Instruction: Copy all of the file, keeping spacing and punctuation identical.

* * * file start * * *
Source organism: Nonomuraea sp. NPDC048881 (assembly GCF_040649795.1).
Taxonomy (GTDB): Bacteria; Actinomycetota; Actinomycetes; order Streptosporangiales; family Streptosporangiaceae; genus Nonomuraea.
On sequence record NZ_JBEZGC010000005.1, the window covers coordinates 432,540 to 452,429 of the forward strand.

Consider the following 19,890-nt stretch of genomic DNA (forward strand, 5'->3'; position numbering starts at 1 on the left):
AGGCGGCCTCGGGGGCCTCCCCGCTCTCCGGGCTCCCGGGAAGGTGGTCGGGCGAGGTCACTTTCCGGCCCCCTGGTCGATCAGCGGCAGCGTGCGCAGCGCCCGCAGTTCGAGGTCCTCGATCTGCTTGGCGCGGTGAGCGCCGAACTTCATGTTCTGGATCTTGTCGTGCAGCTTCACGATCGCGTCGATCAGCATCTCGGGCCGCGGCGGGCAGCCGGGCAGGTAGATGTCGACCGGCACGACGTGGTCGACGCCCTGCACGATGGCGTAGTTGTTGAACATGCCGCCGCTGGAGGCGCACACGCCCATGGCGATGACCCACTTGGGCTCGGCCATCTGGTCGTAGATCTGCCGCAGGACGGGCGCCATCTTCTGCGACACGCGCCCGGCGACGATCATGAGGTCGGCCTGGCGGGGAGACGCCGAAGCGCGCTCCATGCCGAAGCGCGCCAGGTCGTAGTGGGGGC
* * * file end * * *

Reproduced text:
Source organism: Nonomuraea sp. NPDC048881 (assembly GCF_040649795.1).
Taxonomy (GTDB): Bacteria; Actinomycetota; Actinomycetes; order Streptosporangiales; family Streptosporangiaceae; genus Nonomuraea.
On sequence record NZ_JBEZGC010000005.1, the window covers coordinates 432,540 to 452,429 of the forward strand.

Consider the following 19,890-nt stretch of genomic DNA (forward strand, 5'->3'; position numbering starts at 1 on the left):
AGGCGGCCTCGGGGGCCTCCCCGCTCTCCGGGCTCCCGGGAAGGTGGTCGGGCGAGGTCACTTTCCGGCCCCCTGGTCGATCAGCGGCAGCGTGCGCAGCGCCCGCAGTTCGAGGTCCTCGATCTGCTTGGCGCGGTGAGCGCCGAACTTCATGTTCTGGATCTTGTCGTGCAGCTTCACGATCGCGTCGATCAGCATCTCGGGCCGCGGCGGGCAGCCGGGCAGGTAGATGTCGACCGGCACGACGTGGTCGACGCCCTGCACGATGGCGTAGTTGTTGAACATGCCGCCGCTGGAGGCGCACACGCCCATGGCGATGACCCACTTGGGCTCGGCCATCTGGTCGTAGATCTGCCGCAGGACGGGCGCCATCTTCTGCGACACGCGCCCGGCGACGATCATGAGGTCGGCCTGGCGGGGAGACGCCGAAGCGCGCTCCATGCCGAAGCGCGCCAGGTCGTAGTGGGGGC